"47 Meters Down" Is Dead In The Water

Dimension Films’ shark thriller “47 Meters Down” aka “In The Deep” was on the clock for an August 2016 straight-to-DVD release when the vaguely named Entertainment Studios swooped in to grant a last minute stay of execution. How last minute? Physical copies of “In The Deep” had already reached retailers. Some ten months after an unceremonious recall, the movie has reverted to its original title and received a surprisingly sturdy theatrical release. Was it worth the hubbub?

To put it floridly, a shark chomping on a discarded typewriter couldn’t have come up with something so unintelligible.

Mandy Moore (“Tangled”) stars as sad, boring person Lisa; Claire Holt (CW’s “The Vampire Diaries”) plays her slightly less boring sister Kate. Together they make one of the dumbest duos in movie history, doing everything in their power to end up as shark food. While on vacation in Mexico, the two hatch a plan to get Lisa her ex-boyfriend back. They’ll get pictures of boring Lisa doing something not boring – like swimming with 25-foot great white sharks!

Behind the safety of a cage, of course; an old, rusted cage dangling from the back of an ancient dinghy with a horrible name (“Sea Esta”), operated by a hippie gringo (Matthew Modine) who serves almost no purpose within the narrative except to force the girls to lie to about having SCUBA diving experience. Only then do we get to the really stupid stuff.

After five minutes of prime shark viewing comes an inopportune, but let’s face it, unsurprising winch failure. Lisa and Kate find themselves in a cage on the ocean floor, a bit deeper than their intended five-meter viewing point, facing limited oxygen reserves and a position just out of range of hippie Matthew Modine’s radio. What do they do? They realize that their only chance is to do nothing: remain calm, subsist on short sips of air, and pray that help reaches them.

Just kidding.

Lisa and Kate expend as much energy and oxygen as fast as possible, yammering nonstop, climbing in and out of the cage to confirm with the boat via radio that, yes, they are in mortal danger and, yes, that they need help. It does not dawn on either of them that telling long, wistful stories and the resulting laughter is not a great way to conserve oxygen, nor does it dawn on writer-director Johannes Roberts that if his characters are going to talk when they shouldn’t be talking that at least they could have something remotely compelling to say.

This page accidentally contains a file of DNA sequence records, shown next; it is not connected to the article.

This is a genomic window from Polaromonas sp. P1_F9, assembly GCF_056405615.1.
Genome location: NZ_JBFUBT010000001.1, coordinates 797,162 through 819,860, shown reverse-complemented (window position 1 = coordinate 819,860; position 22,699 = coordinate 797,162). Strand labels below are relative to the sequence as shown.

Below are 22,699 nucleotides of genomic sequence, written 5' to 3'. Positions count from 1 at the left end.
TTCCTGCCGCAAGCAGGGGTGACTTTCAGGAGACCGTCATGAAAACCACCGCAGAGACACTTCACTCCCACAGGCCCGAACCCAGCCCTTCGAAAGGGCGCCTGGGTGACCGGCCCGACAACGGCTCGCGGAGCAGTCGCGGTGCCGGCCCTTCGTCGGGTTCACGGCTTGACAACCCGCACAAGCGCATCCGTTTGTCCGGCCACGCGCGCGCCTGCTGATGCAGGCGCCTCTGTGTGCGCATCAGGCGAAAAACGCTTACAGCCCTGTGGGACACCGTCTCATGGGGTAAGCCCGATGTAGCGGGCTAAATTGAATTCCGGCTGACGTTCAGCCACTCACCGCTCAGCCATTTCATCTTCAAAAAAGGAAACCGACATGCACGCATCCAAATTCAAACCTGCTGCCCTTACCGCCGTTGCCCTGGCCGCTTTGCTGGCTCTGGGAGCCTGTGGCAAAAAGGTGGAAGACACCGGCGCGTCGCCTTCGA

Almost none of this is endearingly stupid, just regular stupid, and a stupid late-movie twist serves as an overly presumptuous middle finger to audiences – presumptuous in that it assumes that anyone will still care about what they’re watching. No, we’re here for the sharks, and while the special effects are surprisingly good, there isn’t enough of them. No, in lieu of more shark-munching action, the picture’s biggest thrill is in watching the girls’ oxygen bars deplete; not because we want them to die, but because it means the movie’s ending is that much closer.

2016’s “The Shallows” wasn’t an epochal shark movie but it was an honest one, with no delusions of grandeur and no lying to its audience. “47 Meters Down” unfurls with the unearned emotionality of a truly bad movie, but without much in the way of thrills. It’s stuck in lousy movie purgatory, lodged between irritating and inept, completely unaware of its own failings. It could see the life on DVD it was originally intended for – its characters’ inanity might lend itself to background party viewing – but it deserves even less.

Even Entertainment Studios, the company best known for “America’s Court With Judge Ross,” should have known better than to get on board with such a dud.

-J. Olson

Rating: ★ 1/2 out of ★★★★★ (Bad)

Release Date: June 16, 2017
Studio: Entertainment Studios
Director: Johannes Roberts
Screenwriters: Johannes Roberts, Ernest Riera
Starring: Mandy Moore, Claire Holt, Matthew Modine, Chris J. Johnson, Yani Gellman, Santiago Segura
MPAA Rating: PG-13 (for sequences of intense peril, bloody images, and brief strong language)